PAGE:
Rocky Horror Show: Punk Tranvestites from Transsexual, Transylvania

rocky2It’s difficult to review a production of a show after seeing it numerous times elsewhere on stage and literally many hundreds of times on screen, because the inevitable tendency is to emphasize what is different or unusual. However, most audience members think of The Rocky Horror Show as perhaps the definitive iconic Halloween theater piece, and they are coming to see something familiar. Both kinds of audience members will be happy with the current run at the Warwick campus of the Community College of Rhode Island (CCRI), in abundance.

When it first hit the London stage in 1973, The Rocky Horror Show was an obscure production in a small attic performance space, about as far off-off-off-Broadway as possible, but it became a surprise must-see hit for everyone who had been anyone in Swinging London. The original company had artistic roots in the King’s Road proto-punk scene that a few years later would bring first-wave punk to public attention, giving birth to bands such as the Sex Pistols. Hurling itself against every sacred cow it could find, dressing male characters in high heels and corsets, the show reveled in flouting ’70s-era sexual taboos with songs such as “Sweet Transvestite,” “I Can Make You a Man,” and “Touch-A Touch-A Touch-A Touch Me.” A film version was released in 1975 that, by 1980, was well on its way to becoming the ultimate midnight cult classic.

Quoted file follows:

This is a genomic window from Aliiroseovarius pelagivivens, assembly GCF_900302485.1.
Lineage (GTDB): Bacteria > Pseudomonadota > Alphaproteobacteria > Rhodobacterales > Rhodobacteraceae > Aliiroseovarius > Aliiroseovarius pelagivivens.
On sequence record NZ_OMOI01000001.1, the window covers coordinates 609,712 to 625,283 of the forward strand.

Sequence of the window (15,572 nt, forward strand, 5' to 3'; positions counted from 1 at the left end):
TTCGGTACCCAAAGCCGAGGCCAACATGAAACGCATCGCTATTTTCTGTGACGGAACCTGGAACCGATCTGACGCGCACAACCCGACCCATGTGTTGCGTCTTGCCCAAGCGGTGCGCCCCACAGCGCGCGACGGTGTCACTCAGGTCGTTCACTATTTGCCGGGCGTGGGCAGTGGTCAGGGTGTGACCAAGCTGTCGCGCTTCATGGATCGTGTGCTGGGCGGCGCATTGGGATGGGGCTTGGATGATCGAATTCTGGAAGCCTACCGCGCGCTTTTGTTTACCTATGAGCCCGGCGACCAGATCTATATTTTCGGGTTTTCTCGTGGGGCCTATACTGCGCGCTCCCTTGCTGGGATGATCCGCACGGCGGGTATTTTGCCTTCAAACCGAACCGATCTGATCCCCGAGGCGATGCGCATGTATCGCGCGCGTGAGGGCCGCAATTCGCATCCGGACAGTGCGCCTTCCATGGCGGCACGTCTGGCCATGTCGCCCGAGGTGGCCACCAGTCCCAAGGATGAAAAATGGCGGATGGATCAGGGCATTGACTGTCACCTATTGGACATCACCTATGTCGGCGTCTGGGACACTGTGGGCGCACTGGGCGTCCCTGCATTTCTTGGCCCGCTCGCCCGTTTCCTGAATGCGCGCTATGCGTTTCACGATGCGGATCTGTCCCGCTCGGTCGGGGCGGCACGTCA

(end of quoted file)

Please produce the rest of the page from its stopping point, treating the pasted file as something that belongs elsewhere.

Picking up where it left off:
rocky1A parodistic homage to hokey science-fiction and movies from the 1930s through the 1960s, many of which (King Kong, Flash Gordon, The Invisible Man, When Worlds Collide, Forbidden Planet, The Day the Earth Stood Still) are explicitly referenced in the lyrics of the opening song “Science Fiction, Double Feature,” the plot concerns two newly engaged high school students, Janet Weiss (Chelsea Titchenell) and Brad Majors (Jerry Middlemiss), going for a drive to thank the teacher of the science class, Dr. Everett Scott (Matthew Charles Parker), in which they first met. On the way during a drenching thunderstorm their car breaks down and they seek refuge in the castle of Dr. Frank N. Furter (Antonio DiPrete) who, attended by his household servants Riff-Raff (Ryan Harris) and Magenta (Victoria Jessop) as well as his groupie Columbia (Victoria Ezikovich), is an alien mad scientist transvestite trying to create a  monster, Rocky Horror (Brayam Renovales), in the process making use of rocker and outlaw badboy Eddie (Jeana Ariel Garcia). Periodically the action is explained by a Narrator (Nicholas P. Menna) who also occasionally interacts with the characters. The aliens “from the planet Transsexual in the galaxy Transylvania” include an ensemble of dancing Transylvanians (Erin Battista, Margret Celico, Ryan Cloutier, Audrey Lavin Crawley, Nicholas Hennemann, Victoria Lafond, Destinee Mangum, Kimberly, Middlemiss and Kayla M. Rainey).